Medieval Arabic writers related that the ring was engraved by God and was given directly from heaven. Many claim that the pentalpha, or pentacle, the ancient sign of sorcery, was engraved on the ring.

Some say the Lapis Lazuli stone was cut and set in the form of an eight-rayed star. On it was engraved the hexagon seal, and within that the four letters of the ineffable name of God.

How to Identify Real Lapis from Imitations

Lapis is often imitated by other lower value gemstones. For example stones sold as Swiss Lapis - dyed Chalcedony or German Lapis - dyed Jasper and Canadian Lapis- Sodalite are all imitations.

Real Lapis of lower quality may be dyed, waxed or oiled to improve it's color. You can test this by dipping a cotton bud in acetone (nail polish remover), rub this across the stone and if dyed, the color will transfer onto the cotton.

Another imitation is made by compressing real or synthetic Lapis powder under heat and pressure to make a block. This is then cut and polished to make cabochons or beads. This Imitation Lapis Factory article is very informative. In Italian use translate to read.

Howlite Dyed to Imitate Lapis Lazuli-300

Howlite Dyed to Imitate Lapis

While the color is convincing, note that there are no golden iron pyrites in the stone

Real Lapis v Synthetic Lapis

The synthetic Lapis has an unusual even, intense color. Only the most expensive, gem quality Afghan stones have this color and saturation. With a lens, you can see that the iron pyrites are not naturally formed or distributed throughout the material.

Sodalite used to Imitate Lapis

Note that there are no golden iron pyrites in the stone

Designer Jewelry with Lapis Lazuli

Lapis Lazuli cameo with gold detail necklace

Lapis Lazuli Cameo Necklace

Lapis Lazuli Necklace from the Jean-Francois Fichot Collection

Designer Jewel from 1960

A Mondrian-influenced example of abstract art jewelry. Sculpted in rich and substantial 18 karat yellow gold, inlaid with Lapis Lazuli and sparkling with .80 carat of bright-white diamonds.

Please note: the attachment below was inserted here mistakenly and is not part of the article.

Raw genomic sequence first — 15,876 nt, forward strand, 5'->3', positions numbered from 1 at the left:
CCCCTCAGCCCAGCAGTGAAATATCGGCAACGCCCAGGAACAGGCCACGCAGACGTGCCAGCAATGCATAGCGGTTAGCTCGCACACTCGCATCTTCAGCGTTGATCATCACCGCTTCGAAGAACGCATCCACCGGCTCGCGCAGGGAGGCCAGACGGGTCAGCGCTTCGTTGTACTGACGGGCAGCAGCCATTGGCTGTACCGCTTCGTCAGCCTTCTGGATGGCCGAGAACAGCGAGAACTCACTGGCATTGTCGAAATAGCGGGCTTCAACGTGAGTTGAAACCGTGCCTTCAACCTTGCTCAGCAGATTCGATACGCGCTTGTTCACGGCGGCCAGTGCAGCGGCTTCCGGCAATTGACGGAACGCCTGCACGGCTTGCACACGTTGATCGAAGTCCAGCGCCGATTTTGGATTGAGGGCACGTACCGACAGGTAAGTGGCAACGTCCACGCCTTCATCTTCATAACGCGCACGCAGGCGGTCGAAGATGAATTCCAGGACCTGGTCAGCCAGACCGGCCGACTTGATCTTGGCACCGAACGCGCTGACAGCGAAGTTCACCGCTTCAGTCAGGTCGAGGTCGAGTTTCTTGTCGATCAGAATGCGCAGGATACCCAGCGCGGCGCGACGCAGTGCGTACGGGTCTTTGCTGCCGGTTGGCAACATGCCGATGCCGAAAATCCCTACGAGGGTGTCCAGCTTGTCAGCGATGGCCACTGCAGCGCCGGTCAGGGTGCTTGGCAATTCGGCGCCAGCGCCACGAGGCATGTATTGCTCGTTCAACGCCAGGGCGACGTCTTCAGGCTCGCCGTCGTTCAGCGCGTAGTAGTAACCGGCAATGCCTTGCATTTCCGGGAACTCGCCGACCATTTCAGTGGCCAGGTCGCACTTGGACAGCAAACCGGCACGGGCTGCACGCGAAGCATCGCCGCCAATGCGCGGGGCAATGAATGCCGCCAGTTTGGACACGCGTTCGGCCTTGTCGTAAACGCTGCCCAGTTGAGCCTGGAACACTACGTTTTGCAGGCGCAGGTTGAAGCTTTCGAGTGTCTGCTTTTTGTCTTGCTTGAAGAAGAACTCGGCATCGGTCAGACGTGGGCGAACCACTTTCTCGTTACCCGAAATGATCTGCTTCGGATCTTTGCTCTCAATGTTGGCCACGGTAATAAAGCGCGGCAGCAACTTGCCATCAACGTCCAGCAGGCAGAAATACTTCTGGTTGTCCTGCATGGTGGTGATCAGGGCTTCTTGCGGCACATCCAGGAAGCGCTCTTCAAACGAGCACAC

Faberge Lapis Lazuli Easter Egg-sq

Faberge Easter Egg in Lapis

Lapis lazuli Hen Faberge Egg (1886) given to Alexander III to Czarina Maria Fyodorovna

The Finest Ultramarine Blue Paint is Made from Crushed Lapis Lazuli

In the Renaissance, painters ground the stone to make ultramarine, a blue pigment used for skies and seas.

Titian 'Bacchus and Adrienne' from 1521.


Michelangelo Fresco in the Sistine Chapel, 1512

Vermeer-The Girl_With_The_Pearl_Earring_Lapis-Pigment-(1665)-500Lapis Lazuli has been used to make blue pigment for centuries. Ground Lapis Lazuli has been used to dye cloth and for art. There are examples from Bhuddist monks from the 4th century.

Painters of the Renaissance such as Cellini, Michelangelo and of course Titian used ground Lapis pigment for their paintings.

Titian, is regarded as one of the finest portrait artists. His signature effect was to use Ultramarine blue that he created by grinding Lapis and mixing it with Linseed Oil.

This is actually known as Titian blue by some and can be seen on his painting of 'Bacchus and Adrienne' from 1521. I saw this in the National Gallery in London. While the other oil paint has faded the blue of the robes and the background is still as intense now as when first painted 500 years ago.

Michelangelo used Lapis Lazuli powder to pigment tempura paints for the blues in his fresco in the Sistine chapel.

The girl with the pearl earring by Vermeer uses lapis pigment for her headscarf. This is a brilliant blue, especially as it is 400 years old.

An excellent resource is this page on how to make pigment and paint from lapis lazuli by Silwa of Swaneholm. The most informative and well researched article on Lapis Lazuli to make Ultramarine blue pigment is by David Marguiles.

The process involves crushing the Lapis, then using various processes and agents to remove the impurities. The best quality Lapis gives a more intense final result than when cheaper material is used. The washed and clean powder is is used to pigment tempra paint for frescos or can be mixed with linseed oil to make an oil paint.

You can buy real lapis lazuli pigment from Lapis Lazuli World, listed at $1300 per Kilogram ( 2.2 lbs ).

The Process of Crushing Lapis to Powder

Making Pigment for Painting from Lapis Lazuli

About the Author Gareth Eckley